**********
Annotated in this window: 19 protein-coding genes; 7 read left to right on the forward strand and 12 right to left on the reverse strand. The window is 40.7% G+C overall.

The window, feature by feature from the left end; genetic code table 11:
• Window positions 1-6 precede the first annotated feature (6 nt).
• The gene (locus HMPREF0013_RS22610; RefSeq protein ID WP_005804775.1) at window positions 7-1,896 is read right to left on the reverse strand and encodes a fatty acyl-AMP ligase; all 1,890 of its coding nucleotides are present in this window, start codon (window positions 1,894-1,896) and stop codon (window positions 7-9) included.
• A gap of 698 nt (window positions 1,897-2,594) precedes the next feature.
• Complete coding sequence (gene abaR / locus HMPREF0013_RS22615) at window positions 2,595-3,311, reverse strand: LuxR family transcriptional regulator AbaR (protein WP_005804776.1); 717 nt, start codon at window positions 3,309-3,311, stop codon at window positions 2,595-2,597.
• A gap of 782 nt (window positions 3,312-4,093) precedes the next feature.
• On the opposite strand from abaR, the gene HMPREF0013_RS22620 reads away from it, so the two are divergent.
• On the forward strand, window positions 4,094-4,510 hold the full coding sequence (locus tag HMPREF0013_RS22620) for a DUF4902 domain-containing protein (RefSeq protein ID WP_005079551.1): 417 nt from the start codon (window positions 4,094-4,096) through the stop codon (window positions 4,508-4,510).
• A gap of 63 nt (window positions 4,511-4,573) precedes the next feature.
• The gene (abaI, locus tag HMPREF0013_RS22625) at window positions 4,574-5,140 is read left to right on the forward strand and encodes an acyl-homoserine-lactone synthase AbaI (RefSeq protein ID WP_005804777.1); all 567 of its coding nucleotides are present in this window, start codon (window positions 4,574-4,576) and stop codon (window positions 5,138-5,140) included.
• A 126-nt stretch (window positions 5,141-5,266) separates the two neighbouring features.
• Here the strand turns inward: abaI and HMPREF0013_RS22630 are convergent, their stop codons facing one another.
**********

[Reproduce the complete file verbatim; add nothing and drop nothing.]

Annotated in this window: 19 protein-coding genes; 7 read left to right on the forward strand and 12 right to left on the reverse strand. The window is 40.7% G+C overall.

The window, feature by feature from the left end; genetic code table 11:
• Window positions 1-6 precede the first annotated feature (6 nt).
• The gene (locus HMPREF0013_RS22610; RefSeq protein ID WP_005804775.1) at window positions 7-1,896 is read right to left on the reverse strand and encodes a fatty acyl-AMP ligase; all 1,890 of its coding nucleotides are present in this window, start codon (window positions 1,894-1,896) and stop codon (window positions 7-9) included.
• A gap of 698 nt (window positions 1,897-2,594) precedes the next feature.
• Complete coding sequence (gene abaR / locus HMPREF0013_RS22615) at window positions 2,595-3,311, reverse strand: LuxR family transcriptional regulator AbaR (protein WP_005804776.1); 717 nt, start codon at window positions 3,309-3,311, stop codon at window positions 2,595-2,597.
• A gap of 782 nt (window positions 3,312-4,093) precedes the next feature.
• On the opposite strand from abaR, the gene HMPREF0013_RS22620 reads away from it, so the two are divergent.
• On the forward strand, window positions 4,094-4,510 hold the full coding sequence (locus tag HMPREF0013_RS22620) for a DUF4902 domain-containing protein (RefSeq protein ID WP_005079551.1): 417 nt from the start codon (window positions 4,094-4,096) through the stop codon (window positions 4,508-4,510).
• A gap of 63 nt (window positions 4,511-4,573) precedes the next feature.
• The gene (abaI, locus tag HMPREF0013_RS22625) at window positions 4,574-5,140 is read left to right on the forward strand and encodes an acyl-homoserine-lactone synthase AbaI (RefSeq protein ID WP_005804777.1); all 567 of its coding nucleotides are present in this window, start codon (window positions 4,574-4,576) and stop codon (window positions 5,138-5,140) included.
• A 126-nt stretch (window positions 5,141-5,266) separates the two neighbouring features.
• Here the strand turns inward: abaI and HMPREF0013_RS22630 are convergent, their stop codons facing one another.